Regional Commissioner Juma Homera yesterday gave district commissioners in the region 30 days to liaise with nutrition officers and come up with meal guidelines to be distributed up to the village level.
The RC said the 33.8 per cent rate of stunting in Mbeya is unacceptable considering the fact that it is one of Tanzania’s leading grain producers.
The Tanzania Demographic and Health Survey for 2015-16 showed that the average rate of stunting in the country among children less than five years stood at 36 per cent.
The situation is even worse in other food-rich regions such as Rukwa (56.3), Njombe (49.4), Arusha (36.0), Geita (40.5) and Iringa (41.6).
This move is partly prolonged implementation of the National Multisectoral Nutrition Action Plan (2016/17 –2020/21) which required regional leaders and nutrition officers to draw up and implement nutrition action plans to address the challenge.
Stunted growth among children is chiefly characterised by low height-for-age, a sign of chronic under-nutrition arising from grossly inadequate nutrition over a long period. It can also be brought about or enhanced by recurrent or chronic illness, experts say.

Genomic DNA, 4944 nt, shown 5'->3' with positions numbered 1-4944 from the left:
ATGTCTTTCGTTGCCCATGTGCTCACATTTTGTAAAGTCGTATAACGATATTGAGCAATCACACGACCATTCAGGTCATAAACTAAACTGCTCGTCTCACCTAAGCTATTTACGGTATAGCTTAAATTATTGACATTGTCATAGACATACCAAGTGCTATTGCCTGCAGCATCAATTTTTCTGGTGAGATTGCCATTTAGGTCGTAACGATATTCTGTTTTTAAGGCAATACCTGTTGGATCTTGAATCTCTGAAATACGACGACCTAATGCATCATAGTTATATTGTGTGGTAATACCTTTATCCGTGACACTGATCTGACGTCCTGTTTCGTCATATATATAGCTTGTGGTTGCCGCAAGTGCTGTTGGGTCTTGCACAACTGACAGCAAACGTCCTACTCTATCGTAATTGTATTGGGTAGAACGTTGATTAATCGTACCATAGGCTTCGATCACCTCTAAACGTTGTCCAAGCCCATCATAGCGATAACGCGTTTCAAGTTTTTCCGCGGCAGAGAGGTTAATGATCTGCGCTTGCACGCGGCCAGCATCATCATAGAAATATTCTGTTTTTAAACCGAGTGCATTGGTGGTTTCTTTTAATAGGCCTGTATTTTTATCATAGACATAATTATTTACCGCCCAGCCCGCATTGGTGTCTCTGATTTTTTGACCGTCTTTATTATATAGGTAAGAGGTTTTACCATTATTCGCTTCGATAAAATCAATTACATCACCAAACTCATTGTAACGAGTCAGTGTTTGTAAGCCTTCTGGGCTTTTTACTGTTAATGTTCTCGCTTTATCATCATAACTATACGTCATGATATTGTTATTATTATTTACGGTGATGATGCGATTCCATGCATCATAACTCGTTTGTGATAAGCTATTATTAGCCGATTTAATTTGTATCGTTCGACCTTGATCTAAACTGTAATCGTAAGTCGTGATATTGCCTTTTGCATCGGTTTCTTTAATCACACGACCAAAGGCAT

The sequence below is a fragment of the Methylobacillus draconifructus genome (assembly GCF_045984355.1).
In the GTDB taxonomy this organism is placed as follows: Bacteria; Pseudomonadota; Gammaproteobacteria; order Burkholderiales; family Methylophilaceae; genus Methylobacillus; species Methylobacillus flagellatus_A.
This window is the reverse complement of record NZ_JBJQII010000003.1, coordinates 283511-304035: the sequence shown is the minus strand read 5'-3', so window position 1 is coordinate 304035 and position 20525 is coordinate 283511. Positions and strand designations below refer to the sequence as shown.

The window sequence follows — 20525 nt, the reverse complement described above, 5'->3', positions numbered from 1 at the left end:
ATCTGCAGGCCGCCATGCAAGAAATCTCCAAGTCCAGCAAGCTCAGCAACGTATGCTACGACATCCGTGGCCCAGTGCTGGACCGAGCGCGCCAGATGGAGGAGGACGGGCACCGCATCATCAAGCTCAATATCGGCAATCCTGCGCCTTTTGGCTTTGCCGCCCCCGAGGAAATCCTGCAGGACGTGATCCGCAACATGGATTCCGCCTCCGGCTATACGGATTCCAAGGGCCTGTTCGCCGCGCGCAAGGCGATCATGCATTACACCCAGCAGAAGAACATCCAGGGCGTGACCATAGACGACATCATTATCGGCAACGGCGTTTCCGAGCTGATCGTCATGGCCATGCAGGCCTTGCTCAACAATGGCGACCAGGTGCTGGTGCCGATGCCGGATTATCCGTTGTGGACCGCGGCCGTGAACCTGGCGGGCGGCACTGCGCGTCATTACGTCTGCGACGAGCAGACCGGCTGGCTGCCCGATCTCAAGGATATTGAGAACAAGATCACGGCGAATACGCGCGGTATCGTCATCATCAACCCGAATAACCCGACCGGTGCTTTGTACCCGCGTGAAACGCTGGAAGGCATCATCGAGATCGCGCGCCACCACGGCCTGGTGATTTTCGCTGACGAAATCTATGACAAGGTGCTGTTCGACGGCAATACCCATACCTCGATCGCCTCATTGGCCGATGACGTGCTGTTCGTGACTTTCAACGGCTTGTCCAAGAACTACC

The RC issued these instructions at the weekend at a meeting to discuss nutrition in the region, attended by various stakeholders including government officials and representatives of development partners and multilateral agencies, including UNICEF, the UN Fund for Children.
“Once you prepare the schedules, use the media to advertise them and educate the people to enable them understand. We should reach a time to abandon debates on the stunting of children in our region; it is shameful to debate the issue while we have everything in this region,” he declared.
He also called on district administrators o make follow ups on issues of stunting in wards and villages, including identifying families with such children in order to find the means to assist them, similarly asking district councils to set aside funds for the implementation of the exercise.
Earlier, submitting a report on nutrition in the region, the Regional Nutrition Officer Benson Sanga said stunting has various adverse effects in the community, including slow child growth be it physically or mentally.
Stunted women were more prone to having difficulties during delivery and likely to face life threatening situations, while children with stunting are also easily infected by diseases, including heart diseases, diabetes and cancer when they attain advanced ages, he explained.
Regional Administrative Officer Dr Angelina Lutambi said the level of stunting in the region was high, thus officials should work together to fight the menace.